The majority of the extras from MGM's previous DVD editions are included with a few new features. Sadly the excellent commentary from the long out of print Criterion DVD is still absent.
Breaking the Silence – A new feature that replays the movie in standard-def with the hard-coded equivalent of a PiP (picture in picture) commentary in the lower right of the screen and some random facts that pop up throughout on the left side. While there is much informative input from Jodie Foster, Scott Glenn, Anthony Hopkins and screenwriter Ted Tally, this really should have been done with the more recent BonusView/Profile 1.1 functionality allowing for dual decoding of the inputs. This would have not forced the studio to duplicate the movie in DVD quality taking up space that could have been allocated to the bitrate of the main feature and not forced us to have to sit through the movie in standard-def to enjoy this.
Understanding the Madness (19:35, HD) – A new featurette with interviews from members of the Academy Group Inc, a forensic behavioral science firm. They comment on the art of profiling and how the film mimics real life techniques to get in the mind of a serial killer. Somewhat short but very interesting.
Inside the Labyrinth (1:06) – An excellent documentary originally on the 2001 DVD with input from the main actors, screenwriter, film critics, producer, composer and set designer. This covers all aspects of making the movie and is a must watch for fans.
Silence of the Lambs: Page to Screen (41:17) – A Bravo network production hosted by Peter Gallagher that chronicles the transformation of Harris' novel to the big screen. A good background on the author is presented with input from book editor, producer and critics.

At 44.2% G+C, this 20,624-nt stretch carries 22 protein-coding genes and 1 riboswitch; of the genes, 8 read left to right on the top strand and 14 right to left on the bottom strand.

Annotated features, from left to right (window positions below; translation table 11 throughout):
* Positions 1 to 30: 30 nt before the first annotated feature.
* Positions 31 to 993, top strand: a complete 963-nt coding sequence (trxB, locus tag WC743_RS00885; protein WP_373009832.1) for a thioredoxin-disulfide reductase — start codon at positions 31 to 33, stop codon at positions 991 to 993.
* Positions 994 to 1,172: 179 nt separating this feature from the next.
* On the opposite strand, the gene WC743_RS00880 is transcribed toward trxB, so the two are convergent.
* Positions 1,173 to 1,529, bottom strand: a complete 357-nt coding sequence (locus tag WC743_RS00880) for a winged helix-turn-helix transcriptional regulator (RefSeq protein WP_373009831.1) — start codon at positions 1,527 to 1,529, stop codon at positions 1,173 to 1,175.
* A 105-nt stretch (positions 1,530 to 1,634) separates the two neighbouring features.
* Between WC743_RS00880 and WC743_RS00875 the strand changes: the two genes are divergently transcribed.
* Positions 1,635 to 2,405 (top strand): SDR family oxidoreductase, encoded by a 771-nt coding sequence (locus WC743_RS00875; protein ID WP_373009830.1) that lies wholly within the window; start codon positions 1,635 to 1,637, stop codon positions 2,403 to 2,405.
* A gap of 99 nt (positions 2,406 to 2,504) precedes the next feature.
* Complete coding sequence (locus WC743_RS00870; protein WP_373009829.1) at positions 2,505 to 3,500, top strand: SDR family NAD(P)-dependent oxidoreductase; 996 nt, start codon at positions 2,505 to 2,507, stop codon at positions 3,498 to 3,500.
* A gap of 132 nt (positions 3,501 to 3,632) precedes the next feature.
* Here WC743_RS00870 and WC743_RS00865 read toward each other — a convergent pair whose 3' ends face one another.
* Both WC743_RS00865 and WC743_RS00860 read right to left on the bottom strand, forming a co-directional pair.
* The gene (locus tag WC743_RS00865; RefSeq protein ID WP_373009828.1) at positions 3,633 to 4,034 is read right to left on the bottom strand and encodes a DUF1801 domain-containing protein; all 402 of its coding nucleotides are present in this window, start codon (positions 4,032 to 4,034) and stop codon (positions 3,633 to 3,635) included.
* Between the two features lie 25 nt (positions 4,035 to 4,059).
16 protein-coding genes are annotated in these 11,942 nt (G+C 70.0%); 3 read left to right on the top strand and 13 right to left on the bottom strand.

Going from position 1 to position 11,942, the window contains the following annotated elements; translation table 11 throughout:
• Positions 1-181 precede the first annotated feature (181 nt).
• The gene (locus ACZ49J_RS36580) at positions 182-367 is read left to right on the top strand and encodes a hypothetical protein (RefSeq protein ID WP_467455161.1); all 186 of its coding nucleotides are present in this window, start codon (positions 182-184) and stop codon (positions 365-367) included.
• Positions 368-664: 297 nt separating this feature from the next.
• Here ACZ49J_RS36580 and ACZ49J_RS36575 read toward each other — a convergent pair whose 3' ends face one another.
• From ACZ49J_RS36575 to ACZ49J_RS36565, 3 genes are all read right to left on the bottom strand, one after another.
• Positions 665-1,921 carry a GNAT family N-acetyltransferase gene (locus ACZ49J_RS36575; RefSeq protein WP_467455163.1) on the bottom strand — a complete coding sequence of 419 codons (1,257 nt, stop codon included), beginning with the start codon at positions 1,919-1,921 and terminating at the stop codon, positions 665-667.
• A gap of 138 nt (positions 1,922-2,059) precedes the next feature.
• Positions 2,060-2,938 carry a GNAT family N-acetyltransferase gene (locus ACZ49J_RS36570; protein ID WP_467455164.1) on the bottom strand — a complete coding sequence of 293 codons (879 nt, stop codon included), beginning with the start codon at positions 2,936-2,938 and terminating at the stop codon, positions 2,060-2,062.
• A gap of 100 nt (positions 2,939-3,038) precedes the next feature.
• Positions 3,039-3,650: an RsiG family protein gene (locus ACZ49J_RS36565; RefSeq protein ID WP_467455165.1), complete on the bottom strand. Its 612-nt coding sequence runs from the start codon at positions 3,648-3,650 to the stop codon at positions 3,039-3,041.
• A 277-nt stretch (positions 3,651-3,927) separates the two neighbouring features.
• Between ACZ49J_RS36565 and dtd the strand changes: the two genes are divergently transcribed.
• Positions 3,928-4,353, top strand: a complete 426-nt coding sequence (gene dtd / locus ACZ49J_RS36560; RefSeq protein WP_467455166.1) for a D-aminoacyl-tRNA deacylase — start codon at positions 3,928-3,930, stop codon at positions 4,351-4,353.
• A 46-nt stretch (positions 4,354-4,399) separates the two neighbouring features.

Scoring the Silence (16:00) – Talk with composer Howard Shore (David Chronenberg films, Lord of the Rings) about creating the haunting musical score. The short runtime includes a number of clips to contextualize his musical contributions.
Deleted Scenes (20:29) – 22 scenes that are vaguely interesting to watch but do not add much depth and are understandable why they were dropped. Video quality is fairly poor but still watchable.
1991 Featurette (8:07) – This is basically a promo piece with a few decent interview snippets with the main cast.
Phone Message (:34) – Joke answering message from Lecter.
TV Spots (5:55) – 11 television spots that are fairly redundant but may be enjoyed by some for historical reference.
Outtakes (1:46) – Surprisingly funny outtake reel for such a dark movie. I would have really enjoyed more of this.
Teaser Trailer (1:05) – The teaser trailer with poor video quality.
Theatrical Trailer (1:49, HD) – The theatrical trailer is ironically encoded in AVC with mixed video quality. It does however show grain and detail that are absent from the movie's transfer lending towards the evidence of unnecessary DNR use.
Silence of the Lambs may not be the best film ever but stands out as a classic and influential thriller that has held up over almost two decades with several iconic characters and precise tension inducing direction. My recent viewing was as enjoyable as first seeing it 18 years ago.
Unfortunately I am disappointed with MGM's decision to not mint a new transfer with the latest encoding capabilities, too much heavy handed use of DNR and not taking advantage of the BonusView functionality for the PiP feature. Those not susceptible to DNR may not find as much to complain about, and as previously stated, this is currently the best looking incarnation of the film on home video so fans will want to get a copy. I really would like to see a double-dip of this title on Blu-ray to maximize its quality but considering the two year delay to get this version, I would not expect it any time soon.
- Robert Searle
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The Silence of the Lambs
MGM - Fox
March 03, 2009
5.1 DTS-HD Master Audio